Could Health and Human Services Secretary Louis Sullivan be serious in suggesting that it's up to blacks to undo the handiwork of 300 years of oppression? Must they find ways to rebuild decayed inner cities? Create millions of good jobs? Build banks that will lend to black businesses? Build schools that work? Eliminate the underground drug economy? End the AIDS scourge? Get rid of the guns that young black men use to murder each other at alarming rates? Since that's what's required, what else could Sullivan have meant when he declared in a headline-making speech last week that blacks must stop looking to the government to solve their problems?
"I firmly believe that enduring solutions to the problems of the black community will be found within the black community," Sullivan told the 21st Century Commission on African American Males.
If he means blacks should take the lead in solving the problems, fine. But it's a lead-pipe cinch that whatever those "enduring solutions" turn out to be, the money and power necessary to implement them won't be found in the black community.
As the only black in George Bush's Cabinet, Sullivan's pronouncements about black issues carry weight. He's in a delicate position in serving a president who doesn't care about those issues, but that is his choice. Though he said much that was useful, such as the fact that millions of blacks have been beaten into "a malady of the soul" by unrelenting oppression, his speech never rose above the expected because it lets government _ and his boss _ off the hook far too easily.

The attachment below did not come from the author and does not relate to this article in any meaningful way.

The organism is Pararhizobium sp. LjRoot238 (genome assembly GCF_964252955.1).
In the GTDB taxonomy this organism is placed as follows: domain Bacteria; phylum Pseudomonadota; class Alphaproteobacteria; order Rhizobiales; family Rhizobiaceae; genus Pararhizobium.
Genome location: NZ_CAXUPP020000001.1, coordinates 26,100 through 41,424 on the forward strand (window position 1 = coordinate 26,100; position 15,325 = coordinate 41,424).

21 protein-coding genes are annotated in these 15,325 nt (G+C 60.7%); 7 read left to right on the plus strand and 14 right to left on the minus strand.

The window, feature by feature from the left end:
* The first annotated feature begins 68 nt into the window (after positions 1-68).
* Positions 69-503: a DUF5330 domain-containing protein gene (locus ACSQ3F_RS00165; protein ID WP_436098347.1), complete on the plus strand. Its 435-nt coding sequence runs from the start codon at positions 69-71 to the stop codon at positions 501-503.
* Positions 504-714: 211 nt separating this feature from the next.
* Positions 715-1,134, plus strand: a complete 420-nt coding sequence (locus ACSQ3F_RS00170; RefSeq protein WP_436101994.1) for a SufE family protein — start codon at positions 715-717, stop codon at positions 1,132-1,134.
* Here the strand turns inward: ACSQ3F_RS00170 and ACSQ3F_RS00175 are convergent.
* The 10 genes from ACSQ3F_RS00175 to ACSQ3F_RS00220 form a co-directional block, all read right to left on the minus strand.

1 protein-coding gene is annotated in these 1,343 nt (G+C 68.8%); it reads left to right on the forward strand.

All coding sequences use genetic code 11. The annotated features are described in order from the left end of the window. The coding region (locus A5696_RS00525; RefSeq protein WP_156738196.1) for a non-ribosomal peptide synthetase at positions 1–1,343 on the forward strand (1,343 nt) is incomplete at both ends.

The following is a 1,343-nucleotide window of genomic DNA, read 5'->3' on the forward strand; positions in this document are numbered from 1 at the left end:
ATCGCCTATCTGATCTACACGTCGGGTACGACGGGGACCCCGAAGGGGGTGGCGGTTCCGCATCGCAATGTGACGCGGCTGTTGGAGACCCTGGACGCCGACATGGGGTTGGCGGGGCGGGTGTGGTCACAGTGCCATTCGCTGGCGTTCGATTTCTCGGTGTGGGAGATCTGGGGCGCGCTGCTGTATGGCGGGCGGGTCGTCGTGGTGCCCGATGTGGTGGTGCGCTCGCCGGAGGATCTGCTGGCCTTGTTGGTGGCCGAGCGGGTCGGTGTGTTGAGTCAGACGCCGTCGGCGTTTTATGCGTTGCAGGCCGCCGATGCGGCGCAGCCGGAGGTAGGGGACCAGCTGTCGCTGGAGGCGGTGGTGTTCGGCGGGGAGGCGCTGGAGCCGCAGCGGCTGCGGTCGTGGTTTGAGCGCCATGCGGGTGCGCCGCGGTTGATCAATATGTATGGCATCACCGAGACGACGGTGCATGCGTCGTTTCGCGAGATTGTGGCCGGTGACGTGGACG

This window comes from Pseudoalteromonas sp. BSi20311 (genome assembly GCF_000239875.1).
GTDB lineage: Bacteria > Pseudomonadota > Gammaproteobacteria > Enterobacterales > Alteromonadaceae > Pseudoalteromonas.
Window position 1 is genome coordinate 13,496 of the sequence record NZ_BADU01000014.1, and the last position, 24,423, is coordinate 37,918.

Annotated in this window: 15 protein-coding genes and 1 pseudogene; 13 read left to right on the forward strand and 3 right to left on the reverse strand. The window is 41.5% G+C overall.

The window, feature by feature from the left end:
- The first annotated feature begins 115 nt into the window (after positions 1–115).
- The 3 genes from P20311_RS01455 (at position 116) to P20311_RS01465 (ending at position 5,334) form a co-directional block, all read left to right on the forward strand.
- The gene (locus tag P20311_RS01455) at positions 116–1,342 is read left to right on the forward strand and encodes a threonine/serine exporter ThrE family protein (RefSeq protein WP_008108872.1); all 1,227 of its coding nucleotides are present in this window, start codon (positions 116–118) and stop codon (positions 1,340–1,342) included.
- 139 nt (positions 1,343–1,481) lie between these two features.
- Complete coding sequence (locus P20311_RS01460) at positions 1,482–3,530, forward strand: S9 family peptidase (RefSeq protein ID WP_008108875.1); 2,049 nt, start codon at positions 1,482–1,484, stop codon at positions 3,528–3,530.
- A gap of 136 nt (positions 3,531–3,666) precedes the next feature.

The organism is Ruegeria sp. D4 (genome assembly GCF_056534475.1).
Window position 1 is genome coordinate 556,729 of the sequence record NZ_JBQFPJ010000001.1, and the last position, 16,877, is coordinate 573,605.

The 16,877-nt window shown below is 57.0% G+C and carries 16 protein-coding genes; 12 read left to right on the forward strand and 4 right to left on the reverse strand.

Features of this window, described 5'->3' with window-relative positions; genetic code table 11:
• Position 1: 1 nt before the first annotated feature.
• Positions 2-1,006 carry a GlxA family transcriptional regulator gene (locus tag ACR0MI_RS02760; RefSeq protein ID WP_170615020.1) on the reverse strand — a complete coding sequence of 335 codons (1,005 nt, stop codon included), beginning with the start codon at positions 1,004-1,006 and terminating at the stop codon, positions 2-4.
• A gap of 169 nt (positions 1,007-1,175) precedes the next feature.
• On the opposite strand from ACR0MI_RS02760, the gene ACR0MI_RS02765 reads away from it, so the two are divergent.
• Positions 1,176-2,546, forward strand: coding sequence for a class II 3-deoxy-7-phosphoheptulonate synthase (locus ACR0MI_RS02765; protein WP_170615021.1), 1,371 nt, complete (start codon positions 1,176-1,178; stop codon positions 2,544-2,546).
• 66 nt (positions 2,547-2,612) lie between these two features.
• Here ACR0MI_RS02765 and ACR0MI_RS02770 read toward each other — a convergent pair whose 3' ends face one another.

His cautious remarks stand in sharp contrast to those that former Army Secretary Clifford Alexander made to a Senate committee recently. Alexander told the senators bluntly that white America makes solutions more difficult with its arrogance, its indifference, its hostility, its racism.
Sullivan dutifully glosses over the resources issue by instead urging blacks to reverse a "culture of violence" and a backslide in family and community values "by making wise choices in our lifestyles and by engaging in life-affirming behavior." But the culture of violence he decries flourishes in the spiritual sterility of ghetto neighborhoods. It is not a lifestyle choice but the logical result of generations of dashed hopes.
Sullivan chooses to fuel a growing school of thought, propounded by Shelby Steele and other blacks, that, by a sheer effort of will instead of an application of resources, blacks can somehow make an end run around the devastation wrought by institutionalized oppression. Imagine if the United States had said the same to a demoralized Europe after World War II.
It is an insidious distortion of the meaning of self-help to label this a black problem instead of an American one. It is not an expression of helplessness, nor an excuse not to try, to hold this country responsible for what it has done and continues to do to blacks; in fact it is tantamount to defeat to do otherwise, because the problem is simply too big to yield to Sunday sermons.
Blacks can point the way, but government controls the true power and institutions that must inevitably be part of the solution or part of the problem. There is no way to "resolve" away job discrimination, for example; the government either solves that with wise legislation and wise leadership, or makes it worse with hostile judges and demagoguing politicians. It can't be neutral.
What's good is that a serious dialogue is developing. But if something other than bromides doesn't come of it soon, we'll see ever-more-painful reminders that black plight is an American problem.